Of bellied circular shape embossed with anemones and other flowers and applied with two cast caryatid handles, all upon a plain dropped base. The front with pricked initials W over WA between the date 16...54.
Porringers first appeared during the Commonwealth period and were usually quite small in size. With the restoration of Charles II to the throne in 1660 the more bellied form became the most popular for the next 25 years. The Dutch influence was also very prevalent at this time with many pieces embossed with tulips. The Civil War had caused many a fine piece to be melted and in the early years of the restoration silver was in relative short supply. By embossing it with bold and large reliefs it strengthened the body of a piece allowing less silver to be used. Lions, unicorns, stags and bears can all be found at this time usually intermingled with foliage whilst the handles tended to be either scolled or like the present example with caryatids. There is a school of thought that suggests that there were just one or two firms solely making such accessories and often the quality was basic. The handles on this 1661 porringer are quite sophisticated compared to many although after over 350 years of use they have become a little rubbed on the noses!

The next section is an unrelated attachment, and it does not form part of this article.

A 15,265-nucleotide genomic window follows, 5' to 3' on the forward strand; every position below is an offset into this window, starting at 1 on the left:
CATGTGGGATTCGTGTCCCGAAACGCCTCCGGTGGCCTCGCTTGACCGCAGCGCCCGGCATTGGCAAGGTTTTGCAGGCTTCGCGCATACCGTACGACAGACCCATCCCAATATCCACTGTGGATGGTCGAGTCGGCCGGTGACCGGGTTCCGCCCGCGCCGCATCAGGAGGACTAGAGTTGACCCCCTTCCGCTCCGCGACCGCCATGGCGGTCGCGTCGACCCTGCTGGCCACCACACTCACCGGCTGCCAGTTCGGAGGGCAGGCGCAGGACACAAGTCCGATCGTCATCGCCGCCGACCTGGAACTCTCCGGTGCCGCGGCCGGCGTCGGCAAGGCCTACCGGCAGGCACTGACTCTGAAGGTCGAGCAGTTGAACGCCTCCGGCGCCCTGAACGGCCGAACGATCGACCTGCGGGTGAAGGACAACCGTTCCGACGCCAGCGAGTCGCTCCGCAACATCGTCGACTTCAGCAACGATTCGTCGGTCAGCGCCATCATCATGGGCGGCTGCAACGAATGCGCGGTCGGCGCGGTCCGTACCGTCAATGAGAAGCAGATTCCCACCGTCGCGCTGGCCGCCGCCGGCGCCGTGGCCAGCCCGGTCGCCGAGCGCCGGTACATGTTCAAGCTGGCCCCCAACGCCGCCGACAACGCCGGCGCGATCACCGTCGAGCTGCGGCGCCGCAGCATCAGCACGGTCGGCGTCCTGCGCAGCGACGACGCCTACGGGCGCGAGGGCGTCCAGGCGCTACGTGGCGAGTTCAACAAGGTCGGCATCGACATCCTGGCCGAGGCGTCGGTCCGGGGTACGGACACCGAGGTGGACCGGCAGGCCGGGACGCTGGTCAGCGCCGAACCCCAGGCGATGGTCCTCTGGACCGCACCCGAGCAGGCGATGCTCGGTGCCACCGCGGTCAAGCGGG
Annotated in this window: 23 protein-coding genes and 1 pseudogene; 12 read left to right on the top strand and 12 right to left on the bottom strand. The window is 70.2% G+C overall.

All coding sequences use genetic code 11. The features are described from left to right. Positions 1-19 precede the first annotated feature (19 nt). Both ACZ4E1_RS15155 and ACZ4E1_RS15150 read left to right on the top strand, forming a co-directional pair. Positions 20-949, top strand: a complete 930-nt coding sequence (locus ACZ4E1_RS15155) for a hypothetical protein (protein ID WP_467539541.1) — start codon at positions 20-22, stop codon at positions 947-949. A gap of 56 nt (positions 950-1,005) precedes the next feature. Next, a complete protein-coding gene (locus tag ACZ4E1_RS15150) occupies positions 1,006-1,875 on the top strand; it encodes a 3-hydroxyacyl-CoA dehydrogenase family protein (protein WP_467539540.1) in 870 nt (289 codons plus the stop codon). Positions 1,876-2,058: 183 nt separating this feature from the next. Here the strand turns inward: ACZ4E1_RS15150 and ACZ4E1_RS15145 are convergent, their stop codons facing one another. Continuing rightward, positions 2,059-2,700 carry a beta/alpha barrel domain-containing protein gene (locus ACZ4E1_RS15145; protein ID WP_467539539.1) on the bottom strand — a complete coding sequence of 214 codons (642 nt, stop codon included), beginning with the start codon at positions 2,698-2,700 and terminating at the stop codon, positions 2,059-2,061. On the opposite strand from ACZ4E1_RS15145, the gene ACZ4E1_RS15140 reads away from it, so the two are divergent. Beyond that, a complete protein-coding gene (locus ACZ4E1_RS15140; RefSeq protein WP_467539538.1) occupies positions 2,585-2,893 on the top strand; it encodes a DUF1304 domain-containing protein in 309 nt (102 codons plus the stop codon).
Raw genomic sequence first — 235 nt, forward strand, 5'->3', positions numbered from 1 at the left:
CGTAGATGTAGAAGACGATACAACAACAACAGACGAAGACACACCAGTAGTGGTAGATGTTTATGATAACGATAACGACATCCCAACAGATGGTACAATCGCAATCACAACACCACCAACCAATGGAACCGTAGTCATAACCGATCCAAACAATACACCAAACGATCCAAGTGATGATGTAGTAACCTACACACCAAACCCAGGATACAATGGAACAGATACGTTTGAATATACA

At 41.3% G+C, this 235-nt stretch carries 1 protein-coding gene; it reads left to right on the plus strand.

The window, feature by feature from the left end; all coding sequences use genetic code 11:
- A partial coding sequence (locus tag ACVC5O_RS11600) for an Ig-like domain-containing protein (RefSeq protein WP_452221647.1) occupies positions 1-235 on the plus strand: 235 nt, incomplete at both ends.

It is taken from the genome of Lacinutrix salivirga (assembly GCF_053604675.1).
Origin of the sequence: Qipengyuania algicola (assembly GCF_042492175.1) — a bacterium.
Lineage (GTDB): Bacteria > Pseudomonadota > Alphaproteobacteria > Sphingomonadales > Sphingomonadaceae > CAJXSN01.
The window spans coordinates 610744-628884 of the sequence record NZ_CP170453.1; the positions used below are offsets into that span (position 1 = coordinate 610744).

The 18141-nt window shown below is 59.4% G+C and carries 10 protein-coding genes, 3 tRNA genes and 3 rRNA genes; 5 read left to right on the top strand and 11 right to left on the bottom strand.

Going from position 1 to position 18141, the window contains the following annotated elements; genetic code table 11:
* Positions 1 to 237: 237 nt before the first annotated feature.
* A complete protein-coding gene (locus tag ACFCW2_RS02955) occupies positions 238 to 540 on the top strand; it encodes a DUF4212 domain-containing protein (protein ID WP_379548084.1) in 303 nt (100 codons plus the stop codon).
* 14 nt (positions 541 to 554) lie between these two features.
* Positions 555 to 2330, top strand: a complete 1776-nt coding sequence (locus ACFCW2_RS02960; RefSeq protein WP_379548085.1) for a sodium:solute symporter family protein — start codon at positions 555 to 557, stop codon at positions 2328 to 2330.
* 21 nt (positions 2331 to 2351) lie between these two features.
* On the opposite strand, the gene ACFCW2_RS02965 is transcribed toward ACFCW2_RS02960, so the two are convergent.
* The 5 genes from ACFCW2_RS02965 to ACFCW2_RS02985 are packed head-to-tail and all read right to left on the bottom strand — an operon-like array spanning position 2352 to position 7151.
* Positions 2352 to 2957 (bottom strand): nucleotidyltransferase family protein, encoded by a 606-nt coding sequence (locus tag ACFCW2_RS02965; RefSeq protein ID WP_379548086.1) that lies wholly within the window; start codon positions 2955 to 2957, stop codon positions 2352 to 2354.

The date of the inscription predates the year of manufacture by 7 years so it would seem logical that it was given to commemorate an earlier event.